I gotta say that against all odds (like Iggy Pop odds), not only is Al Jourgensen still alive but he’s pretty fucking vibrant. Heading into town with re-vamped tour mates from the previously canceled tour, Jourgensen was full of piss and vinegar as he railed against the injustices and inhumanities that somehow never go out of style. (The set started with a pro-solidarity banner for the atrocities that Putin is committing in Ukraine). Bringing back the old chain link fencing of yore that some in the crowd remembered from their shows at The Channel decades ago, Jourgensen and band which featured original Tool bassist Paul D’Amour brought down a firestorm of rage, hate, pain but ultimately catharsis as well. Middle fingers extended throughout, the set ranged from all aspects of Ministry’s storied career and tossed in two key Pailhead songs along with the 1000 Homo DJs cover of Sabbath’s “Supernaut.”
Ostensibly touring on the 30th anniversary of their seminal record The Mind Is A Terrible Thing To Taste, “Burning Inside” and “Thieves” blasted a small crater in the building, Jourgensen’s echoing vocals spitting venom about politicians, or perhaps just two-faced people in general. The band’s biggest hits got a huge response and crowd surfers were frequent during “NWO” that featured a famous George Bush sample and “Just One Fix,” which featured noted William Tell failure William S Burroughs as in the music video. (Aside – if you want to know more about the provenance of the samples Ministry has employed over the years, head over here). The fence came down at the encore, ending in a lugubrious cover of “Search And Destroy,” two verbs that Jourgensen’s been well acquainted with throughout his 63 years on this rock. One last point about their set that needs to be said was a pretty touching tribute Al made to all of the deceased members of Ministry, saying that he couldn’t have done it without them.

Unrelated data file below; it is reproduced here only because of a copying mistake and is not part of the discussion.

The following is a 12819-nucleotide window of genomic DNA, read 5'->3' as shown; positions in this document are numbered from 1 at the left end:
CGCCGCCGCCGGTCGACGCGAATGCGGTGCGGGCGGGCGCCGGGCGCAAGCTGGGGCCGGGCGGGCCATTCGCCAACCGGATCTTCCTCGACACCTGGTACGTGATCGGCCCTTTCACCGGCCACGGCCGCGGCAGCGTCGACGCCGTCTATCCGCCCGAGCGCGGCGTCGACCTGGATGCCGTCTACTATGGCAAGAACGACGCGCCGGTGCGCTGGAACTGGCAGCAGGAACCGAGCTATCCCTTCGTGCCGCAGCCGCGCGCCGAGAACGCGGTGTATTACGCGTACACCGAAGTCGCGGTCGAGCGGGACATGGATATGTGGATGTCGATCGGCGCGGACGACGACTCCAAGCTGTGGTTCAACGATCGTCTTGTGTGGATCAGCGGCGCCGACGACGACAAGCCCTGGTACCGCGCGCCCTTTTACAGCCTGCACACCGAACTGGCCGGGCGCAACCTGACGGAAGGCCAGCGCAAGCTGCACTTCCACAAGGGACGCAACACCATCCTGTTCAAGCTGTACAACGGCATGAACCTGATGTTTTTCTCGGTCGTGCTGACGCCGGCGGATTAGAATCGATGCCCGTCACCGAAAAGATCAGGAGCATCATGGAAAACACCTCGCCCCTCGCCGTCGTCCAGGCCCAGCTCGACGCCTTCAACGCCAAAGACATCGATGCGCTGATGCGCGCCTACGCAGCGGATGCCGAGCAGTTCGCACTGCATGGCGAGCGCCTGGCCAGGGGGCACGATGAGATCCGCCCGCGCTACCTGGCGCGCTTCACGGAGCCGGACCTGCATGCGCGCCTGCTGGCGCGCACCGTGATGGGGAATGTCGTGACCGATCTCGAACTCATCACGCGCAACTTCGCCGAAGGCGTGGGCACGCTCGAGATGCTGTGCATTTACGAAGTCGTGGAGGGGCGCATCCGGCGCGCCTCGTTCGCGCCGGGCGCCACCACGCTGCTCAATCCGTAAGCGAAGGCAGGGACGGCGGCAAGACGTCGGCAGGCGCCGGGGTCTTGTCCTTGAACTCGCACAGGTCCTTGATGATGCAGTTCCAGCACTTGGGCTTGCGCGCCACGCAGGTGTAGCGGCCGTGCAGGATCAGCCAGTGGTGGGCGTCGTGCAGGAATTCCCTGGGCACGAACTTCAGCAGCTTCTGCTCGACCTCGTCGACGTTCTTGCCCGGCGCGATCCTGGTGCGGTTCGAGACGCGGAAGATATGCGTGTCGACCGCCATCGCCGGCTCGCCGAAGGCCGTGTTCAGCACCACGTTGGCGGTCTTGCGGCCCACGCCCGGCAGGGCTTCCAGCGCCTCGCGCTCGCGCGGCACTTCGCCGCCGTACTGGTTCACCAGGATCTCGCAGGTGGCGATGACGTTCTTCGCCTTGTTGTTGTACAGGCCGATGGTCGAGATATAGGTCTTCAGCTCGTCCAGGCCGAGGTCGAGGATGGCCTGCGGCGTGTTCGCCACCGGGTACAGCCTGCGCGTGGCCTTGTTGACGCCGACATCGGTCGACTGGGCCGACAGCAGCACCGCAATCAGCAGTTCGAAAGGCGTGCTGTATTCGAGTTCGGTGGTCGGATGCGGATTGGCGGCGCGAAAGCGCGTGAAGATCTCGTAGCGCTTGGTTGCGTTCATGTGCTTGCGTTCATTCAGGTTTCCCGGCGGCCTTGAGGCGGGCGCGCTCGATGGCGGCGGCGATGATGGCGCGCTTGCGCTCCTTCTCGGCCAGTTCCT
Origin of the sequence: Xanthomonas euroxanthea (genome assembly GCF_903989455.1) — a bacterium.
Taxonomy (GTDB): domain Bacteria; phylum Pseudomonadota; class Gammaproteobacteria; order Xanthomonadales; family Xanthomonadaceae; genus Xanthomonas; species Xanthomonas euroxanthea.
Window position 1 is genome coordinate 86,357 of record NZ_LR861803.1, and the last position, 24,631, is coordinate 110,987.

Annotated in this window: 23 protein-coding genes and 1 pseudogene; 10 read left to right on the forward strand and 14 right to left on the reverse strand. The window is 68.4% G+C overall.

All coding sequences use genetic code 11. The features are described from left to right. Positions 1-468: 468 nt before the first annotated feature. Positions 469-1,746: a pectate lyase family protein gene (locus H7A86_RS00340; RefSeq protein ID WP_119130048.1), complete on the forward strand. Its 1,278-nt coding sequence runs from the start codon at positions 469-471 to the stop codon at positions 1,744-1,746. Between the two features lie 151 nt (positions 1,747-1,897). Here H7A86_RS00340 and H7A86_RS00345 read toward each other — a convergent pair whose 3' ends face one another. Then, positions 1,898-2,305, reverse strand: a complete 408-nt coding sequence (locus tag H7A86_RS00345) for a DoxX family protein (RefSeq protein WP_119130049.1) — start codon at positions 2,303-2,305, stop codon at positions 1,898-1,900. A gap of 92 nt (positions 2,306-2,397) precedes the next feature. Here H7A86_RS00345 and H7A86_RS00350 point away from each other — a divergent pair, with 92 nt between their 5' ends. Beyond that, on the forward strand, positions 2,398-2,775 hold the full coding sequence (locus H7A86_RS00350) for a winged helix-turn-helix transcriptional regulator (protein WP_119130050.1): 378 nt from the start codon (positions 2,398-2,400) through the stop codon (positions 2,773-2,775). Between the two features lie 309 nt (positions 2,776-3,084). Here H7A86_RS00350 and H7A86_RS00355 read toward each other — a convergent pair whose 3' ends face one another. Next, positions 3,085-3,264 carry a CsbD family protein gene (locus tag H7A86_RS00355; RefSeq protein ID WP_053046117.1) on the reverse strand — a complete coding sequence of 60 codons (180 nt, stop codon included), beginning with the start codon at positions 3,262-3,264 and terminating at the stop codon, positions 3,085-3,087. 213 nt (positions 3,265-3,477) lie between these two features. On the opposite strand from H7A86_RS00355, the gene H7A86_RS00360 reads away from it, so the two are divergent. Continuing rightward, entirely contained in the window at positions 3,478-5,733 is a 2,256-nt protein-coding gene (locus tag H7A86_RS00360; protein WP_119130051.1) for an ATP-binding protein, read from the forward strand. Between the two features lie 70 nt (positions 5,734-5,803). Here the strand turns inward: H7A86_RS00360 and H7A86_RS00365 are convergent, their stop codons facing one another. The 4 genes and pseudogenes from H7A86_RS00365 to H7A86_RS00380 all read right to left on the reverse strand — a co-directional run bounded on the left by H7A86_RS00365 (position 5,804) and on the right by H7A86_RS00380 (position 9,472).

Melvins took the middle slot as the original and then revised tour had KFMDM, Front Line Assembly and ersatz fill-ins Helmet were all replaced. It was actually very pleasurable to see Melvins at a venue that wasn’t The Paradise and while it wasn’t their usual headlining gig they packed a huge punch in the allotted time they had. Crover had his drums set up on the stage at the back with no riser, which looked a little funny given how big the House of Blues stage is, but anyone familiar with how he plays knows that you’d hear him if he was playing inside Fenway Park. Some drummers hit hard; Crover wears those gloves that cowboys wear when roping calves so he doesn’t flay the skin right off his hands. Redd Kross/OFF! bass man Steven McDonald was once again in the lineup and got to sing a deep cut from Redd Kross’ debut record. King Buzzo isn’t really one for kitsch but the walk-on theme of “Sanford and Son” and the giant projected background image of Endora from Bewitched might suggest otherwise to neophytes. Once they started playing it was all business, no talking just bludgeoning with super riffs of “Civilized Worm,” “The Kicking Machine,” “Anaconda” and a brutally heavy take on “It’s Shoved.”
It’s easy to take this band for granted as they tour incessantly and have seemingly been around forever but their reach across the metal world is deep, tendrils that touch parts much farther and wider than most bands. Tonight was a clinic in how you write and play heavy riffs and if that wasn’t apparent, their final trilogy of “Hooch” into “Honey Bucket” and ending with “The Bit” was a most emphatic way to express it.
Drawing opening duties was Corrosion Of Conformity, Woody Weatherman’s long-running band that also features Pepper Keenan when he isn’t playing in NOLA supergroup Down. “La Grange” was the walk-on music, and southern kickass was served up piping hot. Fast, lean and mean, anyone who showed up late missed out on a pretty fantastic set. If you could program AI to generate the music equivalent of a big block V8 with a Holley carb, it would be pretty close to COC.